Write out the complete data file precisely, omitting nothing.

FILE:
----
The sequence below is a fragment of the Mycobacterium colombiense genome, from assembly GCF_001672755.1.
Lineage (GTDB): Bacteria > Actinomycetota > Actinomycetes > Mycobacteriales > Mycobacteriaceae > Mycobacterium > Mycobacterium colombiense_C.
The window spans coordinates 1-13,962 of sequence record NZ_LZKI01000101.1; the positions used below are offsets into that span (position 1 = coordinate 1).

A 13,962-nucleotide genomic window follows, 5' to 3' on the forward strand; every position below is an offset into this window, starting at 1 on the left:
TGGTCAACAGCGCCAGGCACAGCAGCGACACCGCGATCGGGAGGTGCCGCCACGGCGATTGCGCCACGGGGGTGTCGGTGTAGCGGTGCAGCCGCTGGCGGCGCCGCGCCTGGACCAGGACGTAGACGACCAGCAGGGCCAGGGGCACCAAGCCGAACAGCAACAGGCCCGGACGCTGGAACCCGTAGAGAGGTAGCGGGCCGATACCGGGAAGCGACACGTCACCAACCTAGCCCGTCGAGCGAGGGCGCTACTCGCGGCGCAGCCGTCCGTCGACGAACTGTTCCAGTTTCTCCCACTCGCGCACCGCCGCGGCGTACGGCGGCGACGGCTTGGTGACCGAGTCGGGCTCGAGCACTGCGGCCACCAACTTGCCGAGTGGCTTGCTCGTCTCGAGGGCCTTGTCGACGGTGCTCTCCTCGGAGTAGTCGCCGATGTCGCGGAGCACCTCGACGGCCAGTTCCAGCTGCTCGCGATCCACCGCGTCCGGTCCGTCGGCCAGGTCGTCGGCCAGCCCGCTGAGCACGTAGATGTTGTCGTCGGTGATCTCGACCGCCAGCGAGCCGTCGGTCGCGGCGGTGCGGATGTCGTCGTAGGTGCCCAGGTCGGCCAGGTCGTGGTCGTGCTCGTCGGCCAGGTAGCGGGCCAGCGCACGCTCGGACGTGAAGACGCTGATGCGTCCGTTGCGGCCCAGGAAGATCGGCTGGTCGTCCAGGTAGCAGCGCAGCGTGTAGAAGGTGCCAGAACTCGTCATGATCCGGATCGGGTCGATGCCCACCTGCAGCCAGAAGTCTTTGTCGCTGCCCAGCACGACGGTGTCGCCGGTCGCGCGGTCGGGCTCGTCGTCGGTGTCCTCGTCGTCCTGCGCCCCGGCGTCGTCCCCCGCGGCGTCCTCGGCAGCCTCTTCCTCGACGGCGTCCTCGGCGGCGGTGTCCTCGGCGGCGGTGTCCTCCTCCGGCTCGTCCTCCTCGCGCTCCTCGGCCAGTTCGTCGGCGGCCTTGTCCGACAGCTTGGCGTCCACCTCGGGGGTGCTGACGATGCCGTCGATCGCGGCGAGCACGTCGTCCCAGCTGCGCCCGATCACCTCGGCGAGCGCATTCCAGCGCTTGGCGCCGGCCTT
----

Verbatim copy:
The sequence below is a fragment of the Mycobacterium colombiense genome, from assembly GCF_001672755.1.
Lineage (GTDB): Bacteria > Actinomycetota > Actinomycetes > Mycobacteriales > Mycobacteriaceae > Mycobacterium > Mycobacterium colombiense_C.
The window spans coordinates 1-13,962 of sequence record NZ_LZKI01000101.1; the positions used below are offsets into that span (position 1 = coordinate 1).

A 13,962-nucleotide genomic window follows, 5' to 3' on the forward strand; every position below is an offset into this window, starting at 1 on the left:
TGGTCAACAGCGCCAGGCACAGCAGCGACACCGCGATCGGGAGGTGCCGCCACGGCGATTGCGCCACGGGGGTGTCGGTGTAGCGGTGCAGCCGCTGGCGGCGCCGCGCCTGGACCAGGACGTAGACGACCAGCAGGGCCAGGGGCACCAAGCCGAACAGCAACAGGCCCGGACGCTGGAACCCGTAGAGAGGTAGCGGGCCGATACCGGGAAGCGACACGTCACCAACCTAGCCCGTCGAGCGAGGGCGCTACTCGCGGCGCAGCCGTCCGTCGACGAACTGTTCCAGTTTCTCCCACTCGCGCACCGCCGCGGCGTACGGCGGCGACGGCTTGGTGACCGAGTCGGGCTCGAGCACTGCGGCCACCAACTTGCCGAGTGGCTTGCTCGTCTCGAGGGCCTTGTCGACGGTGCTCTCCTCGGAGTAGTCGCCGATGTCGCGGAGCACCTCGACGGCCAGTTCCAGCTGCTCGCGATCCACCGCGTCCGGTCCGTCGGCCAGGTCGTCGGCCAGCCCGCTGAGCACGTAGATGTTGTCGTCGGTGATCTCGACCGCCAGCGAGCCGTCGGTCGCGGCGGTGCGGATGTCGTCGTAGGTGCCCAGGTCGGCCAGGTCGTGGTCGTGCTCGTCGGCCAGGTAGCGGGCCAGCGCACGCTCGGACGTGAAGACGCTGATGCGTCCGTTGCGGCCCAGGAAGATCGGCTGGTCGTCCAGGTAGCAGCGCAGCGTGTAGAAGGTGCCAGAACTCGTCATGATCCGGATCGGGTCGATGCCCACCTGCAGCCAGAAGTCTTTGTCGCTGCCCAGCACGACGGTGTCGCCGGTCGCGCGGTCGGGCTCGTCGTCGGTGTCCTCGTCGTCCTGCGCCCCGGCGTCGTCCCCCGCGGCGTCCTCGGCAGCCTCTTCCTCGACGGCGTCCTCGGCGGCGGTGTCCTCGGCGGCGGTGTCCTCCTCCGGCTCGTCCTCCTCGCGCTCCTCGGCCAGTTCGTCGGCGGCCTTGTCCGACAGCTTGGCGTCCACCTCGGGGGTGCTGACGATGCCGTCGATCGCGGCGAGCACGTCGTCCCAGCTGCGCCCGATCACCTCGGCGAGCGCATTCCAGCGCTTGGCGCCGGCCTT